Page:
Whilst pottering I noticed an interesting looking caterpillar crawling over the plants below the Honeysuckle. I took a number of record shots and quickly went to check it out in a number of my butterfly/moth books. It turned out to be quite a result as it was a Scarlet Tiger moth larva. Interestingly we had an adult Scarlet Tiger fluttering around the garden for a few days last summer. The main food plant of the Scarlet Tiger moth larvae is Comfrey, of which we have none in our garden. They will however also feed on Honeysuckle and Nettle (both of which we have present)
Scarlet Tiger (Callimorpha Dominica) Larva
A while later Bev called me to let me know she had found another caterpillar crawling across the floor. This time I immediately knew what it was, a Ruby Tiger moth larva, a species I have recorded regularly at Shenstone. Amazing, two tiger moth larva in one day in the garden!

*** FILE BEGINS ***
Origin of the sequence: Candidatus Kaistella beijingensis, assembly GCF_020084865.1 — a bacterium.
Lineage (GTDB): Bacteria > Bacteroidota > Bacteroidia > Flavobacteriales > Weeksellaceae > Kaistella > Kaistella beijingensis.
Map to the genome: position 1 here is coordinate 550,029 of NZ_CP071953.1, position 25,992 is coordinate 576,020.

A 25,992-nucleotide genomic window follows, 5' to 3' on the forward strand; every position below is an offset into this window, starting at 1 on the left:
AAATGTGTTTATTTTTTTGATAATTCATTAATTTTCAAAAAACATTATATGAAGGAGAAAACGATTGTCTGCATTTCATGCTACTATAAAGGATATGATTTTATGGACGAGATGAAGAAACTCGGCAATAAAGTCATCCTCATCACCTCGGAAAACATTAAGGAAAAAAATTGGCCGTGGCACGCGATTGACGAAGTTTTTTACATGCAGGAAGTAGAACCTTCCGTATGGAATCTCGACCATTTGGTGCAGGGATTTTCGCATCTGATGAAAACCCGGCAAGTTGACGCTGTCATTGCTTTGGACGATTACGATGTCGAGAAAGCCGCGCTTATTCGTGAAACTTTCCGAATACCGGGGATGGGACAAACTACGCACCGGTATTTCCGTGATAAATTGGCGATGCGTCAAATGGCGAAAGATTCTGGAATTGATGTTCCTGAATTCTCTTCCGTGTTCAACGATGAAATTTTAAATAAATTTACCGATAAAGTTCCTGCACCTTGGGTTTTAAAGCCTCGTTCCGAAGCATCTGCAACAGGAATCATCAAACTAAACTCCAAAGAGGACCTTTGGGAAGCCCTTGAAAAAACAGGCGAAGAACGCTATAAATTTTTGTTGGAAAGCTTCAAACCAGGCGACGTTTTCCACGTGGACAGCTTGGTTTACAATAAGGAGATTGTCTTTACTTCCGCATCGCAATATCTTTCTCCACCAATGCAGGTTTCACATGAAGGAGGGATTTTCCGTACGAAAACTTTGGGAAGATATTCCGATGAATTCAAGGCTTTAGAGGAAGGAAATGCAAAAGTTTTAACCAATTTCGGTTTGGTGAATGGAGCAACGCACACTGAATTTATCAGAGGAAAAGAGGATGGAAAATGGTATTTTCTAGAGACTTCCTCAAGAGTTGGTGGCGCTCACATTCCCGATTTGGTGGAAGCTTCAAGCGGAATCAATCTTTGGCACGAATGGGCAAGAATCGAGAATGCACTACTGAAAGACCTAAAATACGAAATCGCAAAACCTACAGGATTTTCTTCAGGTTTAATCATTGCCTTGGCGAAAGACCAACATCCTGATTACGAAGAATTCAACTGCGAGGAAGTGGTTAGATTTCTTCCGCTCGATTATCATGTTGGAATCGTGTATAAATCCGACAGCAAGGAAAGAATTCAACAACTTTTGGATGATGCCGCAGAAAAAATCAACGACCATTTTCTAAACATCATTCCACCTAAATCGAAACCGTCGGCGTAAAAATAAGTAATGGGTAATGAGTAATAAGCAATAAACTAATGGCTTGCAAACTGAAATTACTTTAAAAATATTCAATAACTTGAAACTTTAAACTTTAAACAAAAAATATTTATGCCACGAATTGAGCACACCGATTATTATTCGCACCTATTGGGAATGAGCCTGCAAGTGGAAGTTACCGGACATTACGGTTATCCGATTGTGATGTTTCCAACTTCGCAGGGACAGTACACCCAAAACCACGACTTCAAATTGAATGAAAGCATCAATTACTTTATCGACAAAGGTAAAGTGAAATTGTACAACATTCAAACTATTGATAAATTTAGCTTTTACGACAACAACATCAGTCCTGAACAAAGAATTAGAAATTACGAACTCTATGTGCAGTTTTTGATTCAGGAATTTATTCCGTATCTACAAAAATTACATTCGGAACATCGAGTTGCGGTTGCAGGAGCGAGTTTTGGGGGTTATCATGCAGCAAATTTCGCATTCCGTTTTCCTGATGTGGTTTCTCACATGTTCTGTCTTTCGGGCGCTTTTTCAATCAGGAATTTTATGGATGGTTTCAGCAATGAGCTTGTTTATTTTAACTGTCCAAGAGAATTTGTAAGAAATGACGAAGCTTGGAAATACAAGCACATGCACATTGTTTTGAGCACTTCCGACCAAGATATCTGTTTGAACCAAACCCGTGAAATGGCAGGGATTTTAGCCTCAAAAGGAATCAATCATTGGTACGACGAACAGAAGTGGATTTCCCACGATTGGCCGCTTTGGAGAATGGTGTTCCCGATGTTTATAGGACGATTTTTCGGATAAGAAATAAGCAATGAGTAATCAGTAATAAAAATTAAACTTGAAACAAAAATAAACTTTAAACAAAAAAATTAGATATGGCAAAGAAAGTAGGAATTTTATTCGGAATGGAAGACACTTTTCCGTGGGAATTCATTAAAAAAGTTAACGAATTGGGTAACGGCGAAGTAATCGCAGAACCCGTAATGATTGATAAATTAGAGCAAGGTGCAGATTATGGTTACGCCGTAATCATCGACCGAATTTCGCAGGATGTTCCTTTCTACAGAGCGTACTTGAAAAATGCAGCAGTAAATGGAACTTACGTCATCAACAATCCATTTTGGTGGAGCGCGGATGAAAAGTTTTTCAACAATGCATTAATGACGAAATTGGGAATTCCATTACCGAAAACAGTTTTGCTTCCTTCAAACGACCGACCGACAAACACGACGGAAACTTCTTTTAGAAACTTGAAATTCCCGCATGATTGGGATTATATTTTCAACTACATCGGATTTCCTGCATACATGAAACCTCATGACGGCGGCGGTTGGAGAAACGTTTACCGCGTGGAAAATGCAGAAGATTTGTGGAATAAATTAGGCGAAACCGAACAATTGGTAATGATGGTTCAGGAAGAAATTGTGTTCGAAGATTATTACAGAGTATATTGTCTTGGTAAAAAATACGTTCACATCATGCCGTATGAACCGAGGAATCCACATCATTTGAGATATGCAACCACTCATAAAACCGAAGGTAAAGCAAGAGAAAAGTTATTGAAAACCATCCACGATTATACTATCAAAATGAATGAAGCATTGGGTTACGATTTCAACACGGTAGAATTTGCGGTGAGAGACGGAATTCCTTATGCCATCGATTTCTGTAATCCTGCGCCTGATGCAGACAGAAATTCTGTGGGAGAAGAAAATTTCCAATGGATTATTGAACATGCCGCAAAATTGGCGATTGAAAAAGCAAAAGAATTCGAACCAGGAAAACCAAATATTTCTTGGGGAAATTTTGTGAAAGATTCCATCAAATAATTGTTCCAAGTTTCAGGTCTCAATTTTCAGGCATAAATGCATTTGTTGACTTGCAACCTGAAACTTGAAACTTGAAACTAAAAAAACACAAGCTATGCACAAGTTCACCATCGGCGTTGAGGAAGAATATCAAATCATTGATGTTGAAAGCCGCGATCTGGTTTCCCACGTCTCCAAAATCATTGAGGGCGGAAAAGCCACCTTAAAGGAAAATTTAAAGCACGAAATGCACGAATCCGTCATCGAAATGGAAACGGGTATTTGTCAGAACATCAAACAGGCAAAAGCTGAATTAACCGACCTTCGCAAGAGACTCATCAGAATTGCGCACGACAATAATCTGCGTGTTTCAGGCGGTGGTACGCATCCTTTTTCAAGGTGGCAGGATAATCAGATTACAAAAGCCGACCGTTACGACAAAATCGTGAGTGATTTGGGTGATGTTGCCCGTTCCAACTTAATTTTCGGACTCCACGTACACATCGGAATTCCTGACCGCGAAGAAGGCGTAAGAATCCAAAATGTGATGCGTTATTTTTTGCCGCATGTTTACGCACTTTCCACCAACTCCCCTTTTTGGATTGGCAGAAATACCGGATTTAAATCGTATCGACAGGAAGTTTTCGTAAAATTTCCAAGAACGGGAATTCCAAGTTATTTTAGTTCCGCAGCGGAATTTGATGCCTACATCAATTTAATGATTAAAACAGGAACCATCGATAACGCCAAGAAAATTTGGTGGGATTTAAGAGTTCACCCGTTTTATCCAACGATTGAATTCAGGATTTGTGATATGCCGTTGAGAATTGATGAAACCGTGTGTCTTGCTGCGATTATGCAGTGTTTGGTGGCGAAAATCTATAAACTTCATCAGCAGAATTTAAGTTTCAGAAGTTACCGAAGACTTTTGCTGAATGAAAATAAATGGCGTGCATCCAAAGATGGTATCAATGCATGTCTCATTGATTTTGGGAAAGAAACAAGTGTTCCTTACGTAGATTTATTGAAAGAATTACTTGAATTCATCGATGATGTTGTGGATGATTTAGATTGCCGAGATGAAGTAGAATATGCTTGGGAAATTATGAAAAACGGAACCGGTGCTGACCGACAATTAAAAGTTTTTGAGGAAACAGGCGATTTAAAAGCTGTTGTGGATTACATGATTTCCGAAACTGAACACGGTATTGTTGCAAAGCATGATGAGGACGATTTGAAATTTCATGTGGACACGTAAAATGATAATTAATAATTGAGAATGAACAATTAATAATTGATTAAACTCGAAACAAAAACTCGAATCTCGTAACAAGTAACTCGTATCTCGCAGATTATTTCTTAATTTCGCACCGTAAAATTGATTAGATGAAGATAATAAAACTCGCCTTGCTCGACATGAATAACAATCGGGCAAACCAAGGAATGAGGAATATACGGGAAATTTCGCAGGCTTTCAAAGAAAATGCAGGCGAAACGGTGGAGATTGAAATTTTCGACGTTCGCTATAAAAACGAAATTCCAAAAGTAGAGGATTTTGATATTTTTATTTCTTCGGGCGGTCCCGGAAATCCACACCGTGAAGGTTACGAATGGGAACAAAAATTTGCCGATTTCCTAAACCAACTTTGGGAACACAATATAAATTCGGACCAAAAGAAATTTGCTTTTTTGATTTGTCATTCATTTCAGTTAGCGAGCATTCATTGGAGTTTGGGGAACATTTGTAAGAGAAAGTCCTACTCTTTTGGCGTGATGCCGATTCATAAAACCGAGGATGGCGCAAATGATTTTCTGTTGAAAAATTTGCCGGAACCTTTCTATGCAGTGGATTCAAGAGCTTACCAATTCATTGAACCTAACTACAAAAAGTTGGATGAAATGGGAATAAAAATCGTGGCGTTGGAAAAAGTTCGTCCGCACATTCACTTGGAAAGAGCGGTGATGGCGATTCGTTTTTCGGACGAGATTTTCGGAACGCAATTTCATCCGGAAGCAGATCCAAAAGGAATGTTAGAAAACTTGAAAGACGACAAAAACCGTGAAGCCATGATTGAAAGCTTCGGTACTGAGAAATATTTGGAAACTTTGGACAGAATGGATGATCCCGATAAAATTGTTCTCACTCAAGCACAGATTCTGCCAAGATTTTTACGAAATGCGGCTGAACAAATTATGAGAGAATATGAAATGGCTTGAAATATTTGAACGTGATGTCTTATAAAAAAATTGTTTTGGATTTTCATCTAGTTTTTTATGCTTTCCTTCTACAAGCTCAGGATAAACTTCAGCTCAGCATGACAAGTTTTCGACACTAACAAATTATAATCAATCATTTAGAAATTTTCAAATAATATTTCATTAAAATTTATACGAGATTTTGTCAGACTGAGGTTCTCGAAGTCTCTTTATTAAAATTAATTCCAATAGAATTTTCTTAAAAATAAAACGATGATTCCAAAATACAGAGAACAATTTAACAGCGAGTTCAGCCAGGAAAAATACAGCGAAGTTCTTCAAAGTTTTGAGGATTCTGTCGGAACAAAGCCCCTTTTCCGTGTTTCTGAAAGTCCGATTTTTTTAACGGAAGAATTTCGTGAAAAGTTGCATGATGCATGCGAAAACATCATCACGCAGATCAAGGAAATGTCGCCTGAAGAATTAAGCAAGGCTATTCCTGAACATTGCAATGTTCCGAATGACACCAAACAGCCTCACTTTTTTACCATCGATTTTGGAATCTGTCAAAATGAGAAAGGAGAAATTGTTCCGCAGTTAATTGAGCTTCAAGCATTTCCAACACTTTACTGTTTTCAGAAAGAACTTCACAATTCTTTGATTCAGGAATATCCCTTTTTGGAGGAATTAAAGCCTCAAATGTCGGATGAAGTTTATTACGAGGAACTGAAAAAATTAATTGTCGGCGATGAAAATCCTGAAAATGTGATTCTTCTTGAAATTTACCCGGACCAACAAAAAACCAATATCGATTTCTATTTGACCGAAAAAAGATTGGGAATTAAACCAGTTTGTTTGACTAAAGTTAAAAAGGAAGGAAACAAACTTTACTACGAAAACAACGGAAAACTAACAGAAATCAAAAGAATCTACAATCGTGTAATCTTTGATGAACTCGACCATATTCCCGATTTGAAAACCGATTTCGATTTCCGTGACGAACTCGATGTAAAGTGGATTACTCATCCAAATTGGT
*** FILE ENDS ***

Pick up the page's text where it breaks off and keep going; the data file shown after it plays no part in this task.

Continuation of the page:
Ruby Tiger (Phragmatobia fuliginosa) Larva
Also observed whilst working out were a Small Tortoiseshell, 3 Common Plume moths and a queen Buff-tailed Bumblebee.
Common Plume (Emmelina monodactyla)
A Common Frog was seen with it's head sticking up out of the surface of the pond, so I decided to pop back out on the evening (when they tend to be more active) and check again by torchlight. This time I counted 10 Common Frogs in total (2 of which were mating), rounding off what had been a great day's wildlife in the garden